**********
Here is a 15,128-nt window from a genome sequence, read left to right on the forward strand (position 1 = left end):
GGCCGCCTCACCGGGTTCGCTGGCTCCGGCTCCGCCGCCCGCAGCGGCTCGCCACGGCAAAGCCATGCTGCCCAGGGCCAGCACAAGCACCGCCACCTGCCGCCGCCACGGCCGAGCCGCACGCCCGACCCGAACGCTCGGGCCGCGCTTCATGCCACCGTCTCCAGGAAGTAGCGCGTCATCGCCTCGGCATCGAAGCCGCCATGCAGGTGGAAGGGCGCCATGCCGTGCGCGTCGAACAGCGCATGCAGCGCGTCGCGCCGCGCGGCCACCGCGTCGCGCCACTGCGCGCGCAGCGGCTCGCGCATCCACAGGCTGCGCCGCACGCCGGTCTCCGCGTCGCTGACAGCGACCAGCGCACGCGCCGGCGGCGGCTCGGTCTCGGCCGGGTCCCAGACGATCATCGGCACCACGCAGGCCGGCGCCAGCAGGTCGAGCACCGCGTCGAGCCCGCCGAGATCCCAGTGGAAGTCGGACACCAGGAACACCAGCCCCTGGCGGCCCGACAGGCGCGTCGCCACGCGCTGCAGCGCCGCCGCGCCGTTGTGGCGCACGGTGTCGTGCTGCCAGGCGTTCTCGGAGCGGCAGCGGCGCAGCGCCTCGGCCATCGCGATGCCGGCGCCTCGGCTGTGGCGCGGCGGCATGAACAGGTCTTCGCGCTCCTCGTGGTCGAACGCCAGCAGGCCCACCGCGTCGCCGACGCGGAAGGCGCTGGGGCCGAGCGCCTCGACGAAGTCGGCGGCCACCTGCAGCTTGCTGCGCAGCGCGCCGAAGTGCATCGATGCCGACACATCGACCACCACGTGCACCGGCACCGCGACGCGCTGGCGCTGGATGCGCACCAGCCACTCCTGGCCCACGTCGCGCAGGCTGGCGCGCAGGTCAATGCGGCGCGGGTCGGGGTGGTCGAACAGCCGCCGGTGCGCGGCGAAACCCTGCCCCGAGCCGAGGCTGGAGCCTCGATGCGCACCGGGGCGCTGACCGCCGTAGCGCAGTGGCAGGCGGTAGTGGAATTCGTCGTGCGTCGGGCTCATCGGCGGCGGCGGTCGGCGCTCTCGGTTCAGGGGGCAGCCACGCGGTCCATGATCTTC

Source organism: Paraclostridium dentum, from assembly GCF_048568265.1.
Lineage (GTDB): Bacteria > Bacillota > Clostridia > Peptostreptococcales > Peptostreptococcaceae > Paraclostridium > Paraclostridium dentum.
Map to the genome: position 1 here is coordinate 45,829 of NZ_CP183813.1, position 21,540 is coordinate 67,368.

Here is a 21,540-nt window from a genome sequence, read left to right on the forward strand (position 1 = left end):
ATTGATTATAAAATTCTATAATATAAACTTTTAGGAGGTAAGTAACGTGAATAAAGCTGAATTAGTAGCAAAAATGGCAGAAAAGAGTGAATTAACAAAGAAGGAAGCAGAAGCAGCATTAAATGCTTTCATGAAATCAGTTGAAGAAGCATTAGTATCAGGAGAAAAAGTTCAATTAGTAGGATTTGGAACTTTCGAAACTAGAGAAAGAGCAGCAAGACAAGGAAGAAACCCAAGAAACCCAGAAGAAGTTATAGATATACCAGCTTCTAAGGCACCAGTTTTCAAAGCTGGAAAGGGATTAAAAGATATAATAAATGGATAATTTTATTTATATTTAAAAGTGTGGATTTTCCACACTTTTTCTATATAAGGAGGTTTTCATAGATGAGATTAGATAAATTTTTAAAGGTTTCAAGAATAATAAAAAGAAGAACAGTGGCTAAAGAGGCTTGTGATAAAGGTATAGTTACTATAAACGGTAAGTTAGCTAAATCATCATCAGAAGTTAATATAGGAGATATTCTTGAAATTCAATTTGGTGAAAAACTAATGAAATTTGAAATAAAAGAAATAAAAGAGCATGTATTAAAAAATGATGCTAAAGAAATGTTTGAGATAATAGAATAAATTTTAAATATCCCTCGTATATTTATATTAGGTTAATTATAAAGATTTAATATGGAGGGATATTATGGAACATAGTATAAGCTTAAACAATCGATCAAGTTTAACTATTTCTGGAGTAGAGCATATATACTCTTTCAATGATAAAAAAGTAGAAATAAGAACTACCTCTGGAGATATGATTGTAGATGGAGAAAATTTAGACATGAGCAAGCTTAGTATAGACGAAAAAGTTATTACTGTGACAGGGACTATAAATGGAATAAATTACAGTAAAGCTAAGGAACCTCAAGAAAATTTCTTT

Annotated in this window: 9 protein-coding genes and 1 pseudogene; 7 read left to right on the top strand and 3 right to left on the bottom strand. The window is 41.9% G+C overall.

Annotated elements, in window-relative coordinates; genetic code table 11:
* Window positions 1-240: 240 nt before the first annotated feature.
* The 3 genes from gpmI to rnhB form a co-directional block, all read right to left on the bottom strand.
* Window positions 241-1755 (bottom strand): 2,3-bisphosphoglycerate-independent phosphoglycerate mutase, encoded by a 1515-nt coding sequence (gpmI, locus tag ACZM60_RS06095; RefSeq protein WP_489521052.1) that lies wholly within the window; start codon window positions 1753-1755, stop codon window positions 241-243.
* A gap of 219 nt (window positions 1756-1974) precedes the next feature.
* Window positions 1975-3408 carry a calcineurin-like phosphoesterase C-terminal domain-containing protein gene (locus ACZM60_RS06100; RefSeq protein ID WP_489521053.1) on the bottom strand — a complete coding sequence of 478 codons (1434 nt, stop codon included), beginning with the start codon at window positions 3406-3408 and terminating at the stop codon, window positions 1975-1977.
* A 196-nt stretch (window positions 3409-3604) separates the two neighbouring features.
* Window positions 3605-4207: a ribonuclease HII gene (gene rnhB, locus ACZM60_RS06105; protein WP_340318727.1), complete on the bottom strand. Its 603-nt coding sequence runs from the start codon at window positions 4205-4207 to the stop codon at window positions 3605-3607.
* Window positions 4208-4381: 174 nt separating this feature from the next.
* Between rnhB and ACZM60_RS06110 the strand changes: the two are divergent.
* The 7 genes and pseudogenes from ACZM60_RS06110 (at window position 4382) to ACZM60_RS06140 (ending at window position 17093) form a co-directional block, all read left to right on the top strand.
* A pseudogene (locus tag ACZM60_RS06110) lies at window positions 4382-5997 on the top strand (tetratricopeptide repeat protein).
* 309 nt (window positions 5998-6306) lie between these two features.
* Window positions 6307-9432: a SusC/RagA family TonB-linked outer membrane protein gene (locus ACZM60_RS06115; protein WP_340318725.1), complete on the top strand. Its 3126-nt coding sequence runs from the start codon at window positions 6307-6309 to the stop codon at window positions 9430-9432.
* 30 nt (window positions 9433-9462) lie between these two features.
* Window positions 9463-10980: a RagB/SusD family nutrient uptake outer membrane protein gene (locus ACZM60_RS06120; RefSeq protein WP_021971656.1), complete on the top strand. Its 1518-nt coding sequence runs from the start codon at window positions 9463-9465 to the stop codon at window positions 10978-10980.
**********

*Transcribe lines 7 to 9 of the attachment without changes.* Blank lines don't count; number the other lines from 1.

ATTGATTATAAAATTCTATAATATAAACTTTTAGGAGGTAAGTAACGTGAATAAAGCTGAATTAGTAGCAAAAATGGCAGAAAAGAGTGAATTAACAAAGAAGGAAGCAGAAGCAGCATTAAATGCTTTCATGAAATCAGTTGAAGAAGCATTAGTATCAGGAGAAAAAGTTCAATTAGTAGGATTTGGAACTTTCGAAACTAGAGAAAGAGCAGCAAGACAAGGAAGAAACCCAAGAAACCCAGAAGAAGTTATAGATATACCAGCTTCTAAGGCACCAGTTTTCAAAGCTGGAAAGGGATTAAAAGATATAATAAATGGATAATTTTATTTATATTTAAAAGTGTGGATTTTCCACACTTTTTCTATATAAGGAGGTTTTCATAGATGAGATTAGATAAATTTTTAAAGGTTTCAAGAATAATAAAAAGAAGAACAGTGGCTAAAGAGGCTTGTGATAAAGGTATAGTTACTATAAACGGTAAGTTAGCTAAATCATCATCAGAAGTTAATATAGGAGATATTCTTGAAATTCAATTTGGTGAAAAACTAATGAAATTTGAAATAAAAGAAATAAAAGAGCATGTATTAAAAAATGATGCTAAAGAAATGTTTGAGATAATAGAATAAATTTTAAATATCCCTCGTATATTTATATTAGGTTAATTATAAAGATTTAATATGGAGGGATATTATGGAACATAGTATAAGCTTAAACAATCGATCAAGTTTAACTATTTCTGGAGTAGAGCATATATACTCTTTCAATGATAAAAAAGTAGAAATAAGAACTACCTCTGGAGATATGATTGTAGATGGAGAAAATTTAGACATGAGCAAGCTTAGTATAGACGAAAAAGTTATTACTGTGACAGGGACTATAAATGGAATAAATTACAGTAAAGCTAAGGAACCTCAAGAAAATTTCTTT

Annotated in this window: 9 protein-coding genes and 1 pseudogene; 7 read left to right on the top strand and 3 right to left on the bottom strand. The window is 41.9% G+C overall.

Annotated elements, in window-relative coordinates; genetic code table 11: